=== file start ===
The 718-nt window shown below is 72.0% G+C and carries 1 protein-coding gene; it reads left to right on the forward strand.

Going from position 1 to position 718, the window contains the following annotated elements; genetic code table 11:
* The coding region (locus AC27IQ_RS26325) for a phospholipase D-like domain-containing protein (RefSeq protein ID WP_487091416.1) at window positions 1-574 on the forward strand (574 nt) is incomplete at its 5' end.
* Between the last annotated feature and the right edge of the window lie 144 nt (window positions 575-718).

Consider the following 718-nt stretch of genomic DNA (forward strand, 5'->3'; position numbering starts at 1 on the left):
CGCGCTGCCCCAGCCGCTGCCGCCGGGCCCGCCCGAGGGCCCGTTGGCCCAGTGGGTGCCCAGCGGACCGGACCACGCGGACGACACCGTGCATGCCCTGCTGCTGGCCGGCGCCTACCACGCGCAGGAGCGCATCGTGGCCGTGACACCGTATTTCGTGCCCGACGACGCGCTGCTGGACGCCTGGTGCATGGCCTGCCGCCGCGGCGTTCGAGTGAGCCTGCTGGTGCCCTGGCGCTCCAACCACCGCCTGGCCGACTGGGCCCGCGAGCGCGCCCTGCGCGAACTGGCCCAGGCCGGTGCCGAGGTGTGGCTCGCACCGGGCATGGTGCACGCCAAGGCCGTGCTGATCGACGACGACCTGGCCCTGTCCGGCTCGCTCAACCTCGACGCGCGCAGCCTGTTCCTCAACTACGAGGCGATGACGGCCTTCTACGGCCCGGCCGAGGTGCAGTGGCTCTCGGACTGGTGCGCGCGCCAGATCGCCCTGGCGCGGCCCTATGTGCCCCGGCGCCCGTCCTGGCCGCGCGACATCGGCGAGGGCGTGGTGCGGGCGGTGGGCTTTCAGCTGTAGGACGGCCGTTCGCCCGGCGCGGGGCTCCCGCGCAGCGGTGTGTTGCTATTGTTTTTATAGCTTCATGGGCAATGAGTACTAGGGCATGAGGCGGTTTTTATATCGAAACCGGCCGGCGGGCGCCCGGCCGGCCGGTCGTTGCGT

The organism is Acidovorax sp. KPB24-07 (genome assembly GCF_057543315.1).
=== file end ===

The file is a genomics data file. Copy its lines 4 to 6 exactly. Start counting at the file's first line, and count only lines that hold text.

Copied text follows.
* Between the last annotated feature and the right edge of the window lie 144 nt (window positions 575-718).

Consider the following 718-nt stretch of genomic DNA (forward strand, 5'->3'; position numbering starts at 1 on the left):
CGCGCTGCCCCAGCCGCTGCCGCCGGGCCCGCCCGAGGGCCCGTTGGCCCAGTGGGTGCCCAGCGGACCGGACCACGCGGACGACACCGTGCATGCCCTGCTGCTGGCCGGCGCCTACCACGCGCAGGAGCGCATCGTGGCCGTGACACCGTATTTCGTGCCCGACGACGCGCTGCTGGACGCCTGGTGCATGGCCTGCCGCCGCGGCGTTCGAGTGAGCCTGCTGGTGCCCTGGCGCTCCAACCACCGCCTGGCCGACTGGGCCCGCGAGCGCGCCCTGCGCGAACTGGCCCAGGCCGGTGCCGAGGTGTGGCTCGCACCGGGCATGGTGCACGCCAAGGCCGTGCTGATCGACGACGACCTGGCCCTGTCCGGCTCGCTCAACCTCGACGCGCGCAGCCTGTTCCTCAACTACGAGGCGATGACGGCCTTCTACGGCCCGGCCGAGGTGCAGTGGCTCTCGGACTGGTGCGCGCGCCAGATCGCCCTGGCGCGGCCCTATGTGCCCCGGCGCCCGTCCTGGCCGCGCGACATCGGCGAGGGCGTGGTGCGGGCGGTGGGCTTTCAGCTGTAGGACGGCCGTTCGCCCGGCGCGGGGCTCCCGCGCAGCGGTGTGTTGCTATTGTTTTTATAGCTTCATGGGCAATGAGTACTAGGGCATGAGGCGGTTTTTATATCGAAACCGGCCGGCGGGCGCCCGGCCGGCCGGTCGTTGCGT